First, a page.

Immunonutrition: can you be what you eat?
Koretz RL.
Division of Gastroenterology,
Olive View-UCLA Medical Center,
UCLA School of Medicine,
Sylmar, California 91342, USA.
Curr Opin Gastroenterol. 2003 Mar;19(2):134-9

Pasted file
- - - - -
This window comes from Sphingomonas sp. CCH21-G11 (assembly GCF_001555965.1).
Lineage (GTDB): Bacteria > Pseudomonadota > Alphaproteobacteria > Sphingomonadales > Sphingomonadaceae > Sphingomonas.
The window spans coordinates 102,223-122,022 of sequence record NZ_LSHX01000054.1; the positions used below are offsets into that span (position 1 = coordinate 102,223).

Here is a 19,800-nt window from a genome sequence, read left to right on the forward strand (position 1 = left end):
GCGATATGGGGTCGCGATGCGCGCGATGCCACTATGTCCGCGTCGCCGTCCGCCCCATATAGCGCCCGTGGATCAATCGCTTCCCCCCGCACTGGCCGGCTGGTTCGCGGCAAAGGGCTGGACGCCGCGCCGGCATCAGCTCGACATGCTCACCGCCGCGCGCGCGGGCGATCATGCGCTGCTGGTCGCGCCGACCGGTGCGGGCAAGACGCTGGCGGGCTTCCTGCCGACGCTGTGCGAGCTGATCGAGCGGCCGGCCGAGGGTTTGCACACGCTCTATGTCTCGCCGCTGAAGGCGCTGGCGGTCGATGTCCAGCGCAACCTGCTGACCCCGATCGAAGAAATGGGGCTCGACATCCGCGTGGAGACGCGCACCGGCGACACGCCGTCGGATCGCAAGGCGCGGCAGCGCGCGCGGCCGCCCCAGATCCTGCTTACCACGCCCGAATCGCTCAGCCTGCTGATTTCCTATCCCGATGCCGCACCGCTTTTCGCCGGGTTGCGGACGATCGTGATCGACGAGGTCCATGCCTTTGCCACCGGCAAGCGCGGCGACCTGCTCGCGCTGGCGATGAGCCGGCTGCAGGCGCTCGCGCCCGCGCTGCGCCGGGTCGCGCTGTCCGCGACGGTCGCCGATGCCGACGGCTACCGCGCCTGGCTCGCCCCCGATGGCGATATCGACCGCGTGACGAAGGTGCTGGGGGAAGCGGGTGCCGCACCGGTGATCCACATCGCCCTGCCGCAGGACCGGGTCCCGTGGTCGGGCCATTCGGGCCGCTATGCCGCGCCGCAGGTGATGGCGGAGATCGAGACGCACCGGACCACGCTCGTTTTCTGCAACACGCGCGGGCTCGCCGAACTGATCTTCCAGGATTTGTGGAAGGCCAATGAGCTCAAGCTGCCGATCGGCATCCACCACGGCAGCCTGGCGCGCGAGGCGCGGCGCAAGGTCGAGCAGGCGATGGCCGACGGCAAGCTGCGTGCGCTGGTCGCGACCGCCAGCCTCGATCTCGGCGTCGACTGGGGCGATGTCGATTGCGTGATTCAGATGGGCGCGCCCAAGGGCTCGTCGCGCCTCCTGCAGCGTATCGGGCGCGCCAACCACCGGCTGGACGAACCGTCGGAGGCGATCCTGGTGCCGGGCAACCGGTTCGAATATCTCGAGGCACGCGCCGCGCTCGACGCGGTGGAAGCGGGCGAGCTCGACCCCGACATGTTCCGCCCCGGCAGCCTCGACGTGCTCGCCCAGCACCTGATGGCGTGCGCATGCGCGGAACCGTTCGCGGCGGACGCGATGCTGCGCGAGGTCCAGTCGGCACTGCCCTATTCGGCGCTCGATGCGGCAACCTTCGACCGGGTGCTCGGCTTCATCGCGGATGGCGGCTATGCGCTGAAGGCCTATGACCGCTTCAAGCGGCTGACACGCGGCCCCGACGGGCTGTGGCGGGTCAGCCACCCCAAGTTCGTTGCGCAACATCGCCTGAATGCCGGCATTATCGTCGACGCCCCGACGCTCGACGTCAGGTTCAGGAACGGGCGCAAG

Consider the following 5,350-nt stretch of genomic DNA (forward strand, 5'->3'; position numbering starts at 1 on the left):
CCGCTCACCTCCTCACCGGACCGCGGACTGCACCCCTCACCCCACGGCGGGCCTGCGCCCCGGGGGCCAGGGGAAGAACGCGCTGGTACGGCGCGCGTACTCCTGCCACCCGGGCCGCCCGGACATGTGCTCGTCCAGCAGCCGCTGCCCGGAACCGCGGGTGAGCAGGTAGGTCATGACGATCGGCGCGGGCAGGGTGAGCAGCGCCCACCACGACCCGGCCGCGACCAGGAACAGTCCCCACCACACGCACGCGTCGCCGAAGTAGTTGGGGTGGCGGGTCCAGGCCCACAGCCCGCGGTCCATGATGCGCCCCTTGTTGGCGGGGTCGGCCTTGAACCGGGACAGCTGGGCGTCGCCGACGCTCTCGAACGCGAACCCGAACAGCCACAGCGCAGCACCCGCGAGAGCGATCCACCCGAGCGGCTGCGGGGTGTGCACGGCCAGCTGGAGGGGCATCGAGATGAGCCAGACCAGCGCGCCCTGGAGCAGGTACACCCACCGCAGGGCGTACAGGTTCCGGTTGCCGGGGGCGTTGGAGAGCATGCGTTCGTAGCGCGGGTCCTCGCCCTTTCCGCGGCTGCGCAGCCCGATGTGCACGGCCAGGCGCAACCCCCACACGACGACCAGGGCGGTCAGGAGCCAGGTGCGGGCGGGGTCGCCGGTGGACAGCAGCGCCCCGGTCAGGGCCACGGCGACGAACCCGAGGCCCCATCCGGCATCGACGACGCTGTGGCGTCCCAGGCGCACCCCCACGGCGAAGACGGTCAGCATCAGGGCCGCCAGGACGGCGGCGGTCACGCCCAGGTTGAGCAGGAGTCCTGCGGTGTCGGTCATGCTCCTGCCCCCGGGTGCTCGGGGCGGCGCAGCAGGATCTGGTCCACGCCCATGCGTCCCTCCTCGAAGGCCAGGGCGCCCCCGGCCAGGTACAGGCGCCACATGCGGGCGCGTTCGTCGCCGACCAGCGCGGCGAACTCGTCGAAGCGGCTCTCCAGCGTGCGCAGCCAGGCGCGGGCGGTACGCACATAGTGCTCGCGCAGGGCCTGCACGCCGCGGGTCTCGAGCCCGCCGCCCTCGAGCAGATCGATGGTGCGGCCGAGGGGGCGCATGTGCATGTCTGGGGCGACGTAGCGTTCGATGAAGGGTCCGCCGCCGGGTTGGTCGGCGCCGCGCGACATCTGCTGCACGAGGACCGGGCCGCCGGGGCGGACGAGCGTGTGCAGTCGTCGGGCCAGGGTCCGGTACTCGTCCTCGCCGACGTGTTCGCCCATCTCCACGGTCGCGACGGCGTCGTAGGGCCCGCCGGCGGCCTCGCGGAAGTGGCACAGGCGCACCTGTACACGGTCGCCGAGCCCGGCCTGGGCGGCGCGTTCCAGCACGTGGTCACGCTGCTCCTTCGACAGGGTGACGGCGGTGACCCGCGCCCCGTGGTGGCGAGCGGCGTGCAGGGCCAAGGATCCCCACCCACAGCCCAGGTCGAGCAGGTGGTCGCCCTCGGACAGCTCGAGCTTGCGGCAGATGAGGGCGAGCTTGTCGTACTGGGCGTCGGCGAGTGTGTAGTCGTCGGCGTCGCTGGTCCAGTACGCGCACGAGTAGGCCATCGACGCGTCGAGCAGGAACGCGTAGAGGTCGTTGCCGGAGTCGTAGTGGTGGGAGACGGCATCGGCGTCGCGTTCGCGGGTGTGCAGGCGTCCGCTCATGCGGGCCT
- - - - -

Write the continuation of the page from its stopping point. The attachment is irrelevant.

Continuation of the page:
Some nutrients also influence immunologic responses. Those that have been putatively identified as having such properties include glutamine, omega3 fatty acids, arginine, and ribonucleic acid. Use of these immunonutrients in nutrition support has become known as "immunonutrition." Three of these substances (no data for ribonucleic acid) have been evaluated as individual supplements in randomized controlled trials; for the most part, no clinical efficacy was established. Different combinations of these nutrients have been added to standard enteral nutrition support solutions to create several commercial products. Randomized, controlled trials have suggested that recipients of these commercial immunonutrition formulas had better outcomes than controls receiving standard enteral nutrition. However, a number of design and execution problems with many of those trials exist. Furthermore, we do not have sufficient data to determine if the beneficial effects that have been observed result from a pharmacologic effect of the immunonutrient or to the entire nutrition support regimen. Because an immunonutrient can either upregulate or downregulate the immune response, any effect that is seen may be disease state specific.

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